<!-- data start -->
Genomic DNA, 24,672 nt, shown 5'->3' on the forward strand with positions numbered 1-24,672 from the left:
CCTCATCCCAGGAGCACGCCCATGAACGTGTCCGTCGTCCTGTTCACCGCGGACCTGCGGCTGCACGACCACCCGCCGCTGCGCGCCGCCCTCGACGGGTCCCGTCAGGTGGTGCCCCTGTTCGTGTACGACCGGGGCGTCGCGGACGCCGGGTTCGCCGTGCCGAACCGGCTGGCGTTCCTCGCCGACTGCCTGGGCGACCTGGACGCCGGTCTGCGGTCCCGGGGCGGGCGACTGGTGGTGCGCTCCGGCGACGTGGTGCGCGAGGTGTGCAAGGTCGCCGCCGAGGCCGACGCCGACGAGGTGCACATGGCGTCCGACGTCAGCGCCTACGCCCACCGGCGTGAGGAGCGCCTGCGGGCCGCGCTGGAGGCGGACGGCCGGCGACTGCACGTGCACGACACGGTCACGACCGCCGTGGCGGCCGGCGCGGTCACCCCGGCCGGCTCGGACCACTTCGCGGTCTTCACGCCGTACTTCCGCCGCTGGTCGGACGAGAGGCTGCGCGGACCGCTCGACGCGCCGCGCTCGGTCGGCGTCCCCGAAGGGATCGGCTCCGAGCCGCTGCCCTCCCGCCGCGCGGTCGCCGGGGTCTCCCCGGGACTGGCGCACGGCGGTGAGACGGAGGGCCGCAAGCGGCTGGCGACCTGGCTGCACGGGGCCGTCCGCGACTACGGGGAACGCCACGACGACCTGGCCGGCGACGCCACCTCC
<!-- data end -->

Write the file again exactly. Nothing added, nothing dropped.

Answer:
Genomic DNA, 24,672 nt, shown 5'->3' on the forward strand with positions numbered 1-24,672 from the left:
CCTCATCCCAGGAGCACGCCCATGAACGTGTCCGTCGTCCTGTTCACCGCGGACCTGCGGCTGCACGACCACCCGCCGCTGCGCGCCGCCCTCGACGGGTCCCGTCAGGTGGTGCCCCTGTTCGTGTACGACCGGGGCGTCGCGGACGCCGGGTTCGCCGTGCCGAACCGGCTGGCGTTCCTCGCCGACTGCCTGGGCGACCTGGACGCCGGTCTGCGGTCCCGGGGCGGGCGACTGGTGGTGCGCTCCGGCGACGTGGTGCGCGAGGTGTGCAAGGTCGCCGCCGAGGCCGACGCCGACGAGGTGCACATGGCGTCCGACGTCAGCGCCTACGCCCACCGGCGTGAGGAGCGCCTGCGGGCCGCGCTGGAGGCGGACGGCCGGCGACTGCACGTGCACGACACGGTCACGACCGCCGTGGCGGCCGGCGCGGTCACCCCGGCCGGCTCGGACCACTTCGCGGTCTTCACGCCGTACTTCCGCCGCTGGTCGGACGAGAGGCTGCGCGGACCGCTCGACGCGCCGCGCTCGGTCGGCGTCCCCGAAGGGATCGGCTCCGAGCCGCTGCCCTCCCGCCGCGCGGTCGCCGGGGTCTCCCCGGGACTGGCGCACGGCGGTGAGACGGAGGGCCGCAAGCGGCTGGCGACCTGGCTGCACGGGGCCGTCCGCGACTACGGGGAACGCCACGACGACCTGGCCGGCGACGCCACCTCC